Nov. 8, 2016, was despair day, tears and groaning day, disbelief day. Donald Trump had been elected president although everyone knew that could never occur. So now, in the minds of some, it was time to undo what happened, no conscience needed. The old norms? The rule of law? Sorry, but that would just slow them down, and here came the anti-Trump crusaders more threatening than Trump.
There's no question about the overreaching. Incriminating, perhaps felonious leaks from intelligence agencies poured forth in unprecedented numbers. Courts intervened to stop legal Trump actions. Some news outlets became blues outlets. Free speech, already struggling, disappeared at some universities. Some psychologists in need of examination said Trump was loony. A comedian aimed for giggles by pretending to be holding up Trump's severed head.
As it turned out, however, it was "impeachment" instead of "decapitation" that became the word of the moment, and then there was this conspiracy theory about collusion with the Russians. Some questions had been asked before the election, but the speculation now reached a boiling point. Soon enough we had a special counsel investigation.
And now we have a stranger-than-fiction development.
It seems that an actual Russian collusion with the Hillary Clinton campaign produced mostly discredited dirt on Trump that the FBI then used to help enable its spying on a private citizen suspected of aiding the imagined Trump collusion. The FBI did not want to talk to a congressional oversight committee about it because, after all, why should it be answerable to anyone?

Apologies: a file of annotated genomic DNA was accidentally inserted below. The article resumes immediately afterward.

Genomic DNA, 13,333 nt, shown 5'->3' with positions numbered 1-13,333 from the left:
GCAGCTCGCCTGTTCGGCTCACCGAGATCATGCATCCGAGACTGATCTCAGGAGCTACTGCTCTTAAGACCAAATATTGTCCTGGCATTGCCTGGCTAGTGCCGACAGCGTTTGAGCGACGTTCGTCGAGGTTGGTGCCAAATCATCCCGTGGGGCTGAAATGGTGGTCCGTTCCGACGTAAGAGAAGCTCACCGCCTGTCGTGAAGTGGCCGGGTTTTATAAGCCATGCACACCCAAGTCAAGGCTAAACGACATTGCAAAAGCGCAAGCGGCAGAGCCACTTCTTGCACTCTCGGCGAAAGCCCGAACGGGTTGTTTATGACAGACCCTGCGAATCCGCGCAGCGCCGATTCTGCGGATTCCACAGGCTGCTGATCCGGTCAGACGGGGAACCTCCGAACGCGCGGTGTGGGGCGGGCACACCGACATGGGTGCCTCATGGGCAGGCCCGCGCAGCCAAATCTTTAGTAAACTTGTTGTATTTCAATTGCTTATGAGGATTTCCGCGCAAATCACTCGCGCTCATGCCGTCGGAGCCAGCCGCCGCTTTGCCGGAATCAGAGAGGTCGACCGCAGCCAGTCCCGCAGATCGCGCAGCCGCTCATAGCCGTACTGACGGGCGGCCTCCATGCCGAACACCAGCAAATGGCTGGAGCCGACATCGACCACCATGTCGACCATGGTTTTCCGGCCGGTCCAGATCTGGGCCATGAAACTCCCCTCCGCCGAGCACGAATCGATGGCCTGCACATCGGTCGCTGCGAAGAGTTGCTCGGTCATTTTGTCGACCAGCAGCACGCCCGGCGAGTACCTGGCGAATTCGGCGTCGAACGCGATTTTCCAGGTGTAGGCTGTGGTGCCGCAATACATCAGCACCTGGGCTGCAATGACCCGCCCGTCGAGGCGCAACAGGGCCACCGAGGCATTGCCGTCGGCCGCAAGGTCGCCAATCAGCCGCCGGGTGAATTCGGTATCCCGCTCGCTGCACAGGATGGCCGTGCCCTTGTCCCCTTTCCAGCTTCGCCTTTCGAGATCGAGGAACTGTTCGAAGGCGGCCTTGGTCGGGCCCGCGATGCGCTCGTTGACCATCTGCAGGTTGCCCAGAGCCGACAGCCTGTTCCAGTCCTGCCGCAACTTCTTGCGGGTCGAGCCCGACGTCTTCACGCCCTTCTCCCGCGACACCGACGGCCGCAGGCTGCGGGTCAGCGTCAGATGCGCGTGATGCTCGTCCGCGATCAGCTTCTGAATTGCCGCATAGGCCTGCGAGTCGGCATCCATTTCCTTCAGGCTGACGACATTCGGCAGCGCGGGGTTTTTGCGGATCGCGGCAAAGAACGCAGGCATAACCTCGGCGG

Finally, the agency had to and then there was this Republican memo summing up some of the testimony and classified documents, telling us how a dossier of the Clinton campaign dirt was used as evidence to persuade a Foreign Surveillance Court to give the go-ahead to do the spying.
The FBI screeched that none of the memo should be released because it would endanger security, which it didn't. Then we had a war of interpretations as Democrats said the GOP misrepresented the truth and Republicans talked about liberal politics superseding fundamental demands of ethics and law. Former FBI director James Comey jumped in.
"That's it?" he asked in a tweet about the GOP memo. "Dishonest and misleading memo wrecked the House intel committee, destroyed trust with Intelligence Community, damaged relationship with FISA court, and inexcusably exposed classified investigation of an American citizen. For what? DOJ & FBI must keep doing their jobs."
Well, that's bosh, but they should keep doing their jobs despite what Comey has done to them. He broke every protocol there was when, as FBI director, he gave a press conference essentially telling us that Clinton as secretary of state violated security laws by using her personal email server for classified materials.
He then said no prosecution would work because of an inability to prove criminal intent. It turned out he had not tried to prove much because, in an FBI interview with Clinton, she was not required to take an oath and nothing was recorded. Later, when Comey decided to publicly reopen the Clinton case pretty much on the basis of nothing, he just may have cost her the election.
After Trump fired him, Comey arranged for his own memo on a talk they had to get in the hands of the press, a matter of legal dubiety, and he is now serving as a top witness for his friend Robert Mueller, which is highly questionable. Mueller, the special counsel, may not have much of a collusion case against Trump and may instead be focusing on obstruction of justice. He wants an interview. If Trump agrees, this man with a roulette wheel for a mouth could end up facing charges on just about anything.
Meanwhile, everyone is focused on the November midterm elections, saying the Democrats may retake the House and, if they do, impeachment is certain.
We may at least be spared a guillotine.
– Jay Ambrose is a columnist for Tribune News Service. Readers may email him at firstname.lastname@example.org.